Less than a month after the Government of India announced to confer country’s highest civilian honour, the Bharat Ratna, posthumously on legendary singer-composer Bhupen Hazarika, his son Tej Hazarika said on Monday the music maestro’s name and words were being invoked and celebrated publicly even as plans were afoot to pass the “painfully unpopular” Citizenship Bill against the wishes of the people of the Northeast.

“As the son of Dr. Bhupen Hazarika—one of the most popular and loved cultural and socio-political figures for the people of Assam and it’s neighboring sister states of India’s great Northeast—I believe that my father’s name and words are being invoked and celebrated publicly while plans are afoot to pass a painfully unpopular bill regarding citizenship that is actually undermining his documented position. It would in reality be in direct opposition to what Bupenda believed in his heart of hearts,” Tej Hazarika said in a Facebook post, which he has shared twice since Monday night.

Stating that the manner in which the law was being “pushed” was “grossly un-constitutional, un-democratic and un-Indian”, he said Hazarika would have never endorsed it.

“For his fans—a vast majority of people of the Northeast—and India’s great diversity including all indigenous populations of India, he would never have endorsed what appears, quite transparently, to be an underhanded way of pushing a law against the will and benefit of the majority in a manner that also seems to be grossly un-constitutional, un-democratic and un-Indian,” said Tej Hazarika, who lives in the US.

About the award of Bharat Ratna on his legendary father, he said Bharat Ratnas and longest bridges, while necessary, “will not promote the peace and prosperity of the citizens of India”.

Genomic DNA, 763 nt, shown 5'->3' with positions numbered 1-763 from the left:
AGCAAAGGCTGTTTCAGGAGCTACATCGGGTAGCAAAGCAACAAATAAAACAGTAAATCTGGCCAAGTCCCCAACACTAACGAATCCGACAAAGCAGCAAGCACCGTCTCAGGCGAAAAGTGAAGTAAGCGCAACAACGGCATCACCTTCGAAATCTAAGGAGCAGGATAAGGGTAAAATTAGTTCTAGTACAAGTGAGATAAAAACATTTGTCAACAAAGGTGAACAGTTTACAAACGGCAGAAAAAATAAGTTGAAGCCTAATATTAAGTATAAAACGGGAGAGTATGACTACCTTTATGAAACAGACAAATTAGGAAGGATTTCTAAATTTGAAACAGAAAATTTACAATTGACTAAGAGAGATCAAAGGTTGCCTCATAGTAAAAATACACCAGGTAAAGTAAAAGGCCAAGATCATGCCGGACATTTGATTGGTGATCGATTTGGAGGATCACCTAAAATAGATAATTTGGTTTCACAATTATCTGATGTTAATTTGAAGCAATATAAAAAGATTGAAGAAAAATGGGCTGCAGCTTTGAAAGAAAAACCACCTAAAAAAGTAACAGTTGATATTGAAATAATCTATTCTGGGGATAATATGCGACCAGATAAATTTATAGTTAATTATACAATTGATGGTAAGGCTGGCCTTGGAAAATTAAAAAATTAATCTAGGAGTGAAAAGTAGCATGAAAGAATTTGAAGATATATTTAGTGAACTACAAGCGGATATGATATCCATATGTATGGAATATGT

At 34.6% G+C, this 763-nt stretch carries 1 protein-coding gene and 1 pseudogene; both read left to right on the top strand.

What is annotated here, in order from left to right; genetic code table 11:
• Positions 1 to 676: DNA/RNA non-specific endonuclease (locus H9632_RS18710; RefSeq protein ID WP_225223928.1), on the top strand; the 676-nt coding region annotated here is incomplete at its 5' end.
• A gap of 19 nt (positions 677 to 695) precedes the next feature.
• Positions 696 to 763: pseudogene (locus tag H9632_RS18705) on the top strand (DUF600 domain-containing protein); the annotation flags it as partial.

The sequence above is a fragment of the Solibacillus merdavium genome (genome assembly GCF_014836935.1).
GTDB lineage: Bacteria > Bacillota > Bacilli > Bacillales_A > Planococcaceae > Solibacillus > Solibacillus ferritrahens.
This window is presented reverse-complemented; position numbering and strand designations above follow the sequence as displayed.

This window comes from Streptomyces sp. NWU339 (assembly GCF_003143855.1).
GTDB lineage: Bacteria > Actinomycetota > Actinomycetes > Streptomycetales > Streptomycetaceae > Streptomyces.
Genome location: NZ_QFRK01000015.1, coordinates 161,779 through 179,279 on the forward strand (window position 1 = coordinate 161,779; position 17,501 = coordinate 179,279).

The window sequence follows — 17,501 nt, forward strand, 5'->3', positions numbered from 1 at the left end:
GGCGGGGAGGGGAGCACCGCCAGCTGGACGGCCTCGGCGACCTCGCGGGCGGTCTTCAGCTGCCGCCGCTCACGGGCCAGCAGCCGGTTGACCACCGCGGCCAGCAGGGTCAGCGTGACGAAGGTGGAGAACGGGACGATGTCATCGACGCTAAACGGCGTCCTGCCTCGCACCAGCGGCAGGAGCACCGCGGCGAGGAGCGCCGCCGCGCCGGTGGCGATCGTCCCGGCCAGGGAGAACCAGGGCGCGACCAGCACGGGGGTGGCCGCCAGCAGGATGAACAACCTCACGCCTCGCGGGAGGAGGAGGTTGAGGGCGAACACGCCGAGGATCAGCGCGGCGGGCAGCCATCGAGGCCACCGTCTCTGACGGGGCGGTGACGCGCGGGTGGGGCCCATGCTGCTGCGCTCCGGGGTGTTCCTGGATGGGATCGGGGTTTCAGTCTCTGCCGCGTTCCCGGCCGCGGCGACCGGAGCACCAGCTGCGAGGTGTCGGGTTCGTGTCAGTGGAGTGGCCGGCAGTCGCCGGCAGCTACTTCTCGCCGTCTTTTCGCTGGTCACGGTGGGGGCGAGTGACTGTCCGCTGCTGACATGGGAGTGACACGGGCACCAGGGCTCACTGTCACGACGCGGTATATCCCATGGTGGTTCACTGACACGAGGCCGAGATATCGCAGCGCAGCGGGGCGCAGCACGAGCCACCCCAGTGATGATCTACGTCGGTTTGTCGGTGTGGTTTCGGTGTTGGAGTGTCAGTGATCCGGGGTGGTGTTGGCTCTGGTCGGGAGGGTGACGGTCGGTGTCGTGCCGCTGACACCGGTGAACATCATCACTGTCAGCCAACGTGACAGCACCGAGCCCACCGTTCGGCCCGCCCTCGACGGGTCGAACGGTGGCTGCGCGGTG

He wrote: “Numerous media journalists are now asking me whether or not I will accept the Bharat Ratna for my father. I go on record here to answer that A), I have not received any invitation so far there is nothing to reject. And B), how the Centre moves on this matter far outweighs in importance the awarding and receiving of such national recognition – a display of short lived cheap thrills.”

It may be recalled that Prime Minister Narendra Modi recently inaugurated Bogibeel Bridge — the country’s longest railroad bridge — in Assam.

About the Citizenship (Amendment) Bill, Tej wrote: “Adopting any form of this bill at this point in the manner in which it is being proffered, now or in the future, will ultimately have the sad and undesirable effect of not only disrupting the quality of life, language, identity and power balance of the region, but that of undermining my father’s position—by delivering a wreaking blow to the harmony, inner integrity and unity of the secular and democratic Republic of India.”

While he did not say he would “accept” or “reject” the Bharat Ratna, Tej Hazarika had in September 2014, when Bhupen Hazarika turned 88, said his father deserved a Bharat Ratna for his works and legacy of unity and harmony.

Meanwhile, Bhupen Hazarika’s brother and prominent singer Saumer Hazarika and his sister-in-law and popular singer Manisha Hazarika told the media that the family had neither rejected the award nor criticised the Centre for conferring the Bharat Ratna posthumously.

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“Tez has not contacted me on the issue of his Facebook post today. We as Bhupenda’s family have welcome the Bharat Ratna award to him. We had attended the Assam government’s programme celebrating the conferring of the honour to my brother who always stood for unity of the people of the Northeast and the country,” said Saumar Hazarika.

Manisha Hazarika, wife of Bhupen Hazarika’s late brother and well-known singer Jayanta Hazarika, said, “Bhupen Hazarika was an institution. He is above politics and because he took Assam to the world that he has been honoured with the highest civilian award. If this award is made family centric, than it will be a dishonour to the award, the entire northeast region and the country.”